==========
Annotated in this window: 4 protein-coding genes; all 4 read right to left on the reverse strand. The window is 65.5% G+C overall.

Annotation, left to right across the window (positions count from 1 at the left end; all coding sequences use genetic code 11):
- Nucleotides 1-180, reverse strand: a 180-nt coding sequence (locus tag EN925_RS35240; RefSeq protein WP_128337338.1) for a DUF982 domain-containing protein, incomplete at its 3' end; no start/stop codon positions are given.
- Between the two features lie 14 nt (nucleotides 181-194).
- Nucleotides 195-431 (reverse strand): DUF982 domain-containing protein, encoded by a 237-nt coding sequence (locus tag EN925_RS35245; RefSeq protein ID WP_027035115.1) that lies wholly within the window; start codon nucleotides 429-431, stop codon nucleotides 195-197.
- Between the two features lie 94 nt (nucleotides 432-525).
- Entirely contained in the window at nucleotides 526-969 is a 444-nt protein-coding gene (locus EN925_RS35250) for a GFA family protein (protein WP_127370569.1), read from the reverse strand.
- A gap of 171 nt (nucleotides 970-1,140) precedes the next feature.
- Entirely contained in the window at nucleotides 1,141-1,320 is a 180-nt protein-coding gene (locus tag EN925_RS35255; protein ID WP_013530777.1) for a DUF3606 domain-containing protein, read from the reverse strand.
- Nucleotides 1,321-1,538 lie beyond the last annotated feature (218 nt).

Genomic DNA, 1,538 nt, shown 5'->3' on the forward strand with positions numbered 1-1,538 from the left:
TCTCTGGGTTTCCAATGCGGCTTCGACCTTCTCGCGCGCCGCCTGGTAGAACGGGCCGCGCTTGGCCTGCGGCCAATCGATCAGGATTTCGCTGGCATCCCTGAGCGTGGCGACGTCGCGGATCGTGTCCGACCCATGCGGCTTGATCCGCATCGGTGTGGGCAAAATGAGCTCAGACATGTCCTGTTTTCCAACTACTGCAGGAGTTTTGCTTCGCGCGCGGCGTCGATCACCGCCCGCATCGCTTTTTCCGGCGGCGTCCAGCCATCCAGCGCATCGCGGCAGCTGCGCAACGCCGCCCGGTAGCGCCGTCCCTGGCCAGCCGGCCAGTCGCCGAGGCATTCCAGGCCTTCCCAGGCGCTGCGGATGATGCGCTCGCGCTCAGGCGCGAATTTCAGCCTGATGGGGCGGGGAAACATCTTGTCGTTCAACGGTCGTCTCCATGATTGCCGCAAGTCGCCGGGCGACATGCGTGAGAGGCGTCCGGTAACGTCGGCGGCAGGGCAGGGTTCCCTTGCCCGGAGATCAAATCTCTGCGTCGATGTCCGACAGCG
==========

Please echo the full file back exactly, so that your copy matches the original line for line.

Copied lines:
Annotated in this window: 4 protein-coding genes; all 4 read right to left on the reverse strand. The window is 65.5% G+C overall.

Annotation, left to right across the window (positions count from 1 at the left end; all coding sequences use genetic code 11):
- Nucleotides 1-180, reverse strand: a 180-nt coding sequence (locus tag EN925_RS35240; RefSeq protein WP_128337338.1) for a DUF982 domain-containing protein, incomplete at its 3' end; no start/stop codon positions are given.
- Between the two features lie 14 nt (nucleotides 181-194).
- Nucleotides 195-431 (reverse strand): DUF982 domain-containing protein, encoded by a 237-nt coding sequence (locus tag EN925_RS35245; RefSeq protein ID WP_027035115.1) that lies wholly within the window; start codon nucleotides 429-431, stop codon nucleotides 195-197.
- Between the two features lie 94 nt (nucleotides 432-525).
- Entirely contained in the window at nucleotides 526-969 is a 444-nt protein-coding gene (locus EN925_RS35250) for a GFA family protein (protein WP_127370569.1), read from the reverse strand.
- A gap of 171 nt (nucleotides 970-1,140) precedes the next feature.
- Entirely contained in the window at nucleotides 1,141-1,320 is a 180-nt protein-coding gene (locus tag EN925_RS35255; protein ID WP_013530777.1) for a DUF3606 domain-containing protein, read from the reverse strand.
- Nucleotides 1,321-1,538 lie beyond the last annotated feature (218 nt).

Genomic DNA, 1,538 nt, shown 5'->3' on the forward strand with positions numbered 1-1,538 from the left:
TCTCTGGGTTTCCAATGCGGCTTCGACCTTCTCGCGCGCCGCCTGGTAGAACGGGCCGCGCTTGGCCTGCGGCCAATCGATCAGGATTTCGCTGGCATCCCTGAGCGTGGCGACGTCGCGGATCGTGTCCGACCCATGCGGCTTGATCCGCATCGGTGTGGGCAAAATGAGCTCAGACATGTCCTGTTTTCCAACTACTGCAGGAGTTTTGCTTCGCGCGCGGCGTCGATCACCGCCCGCATCGCTTTTTCCGGCGGCGTCCAGCCATCCAGCGCATCGCGGCAGCTGCGCAACGCCGCCCGGTAGCGCCGTCCCTGGCCAGCCGGCCAGTCGCCGAGGCATTCCAGGCCTTCCCAGGCGCTGCGGATGATGCGCTCGCGCTCAGGCGCGAATTTCAGCCTGATGGGGCGGGGAAACATCTTGTCGTTCAACGGTCGTCTCCATGATTGCCGCAAGTCGCCGGGCGACATGCGTGAGAGGCGTCCGGTAACGTCGGCGGCAGGGCAGGGTTCCCTTGCCCGGAGATCAAATCTCTGCGTCGATGTCCGACAGCG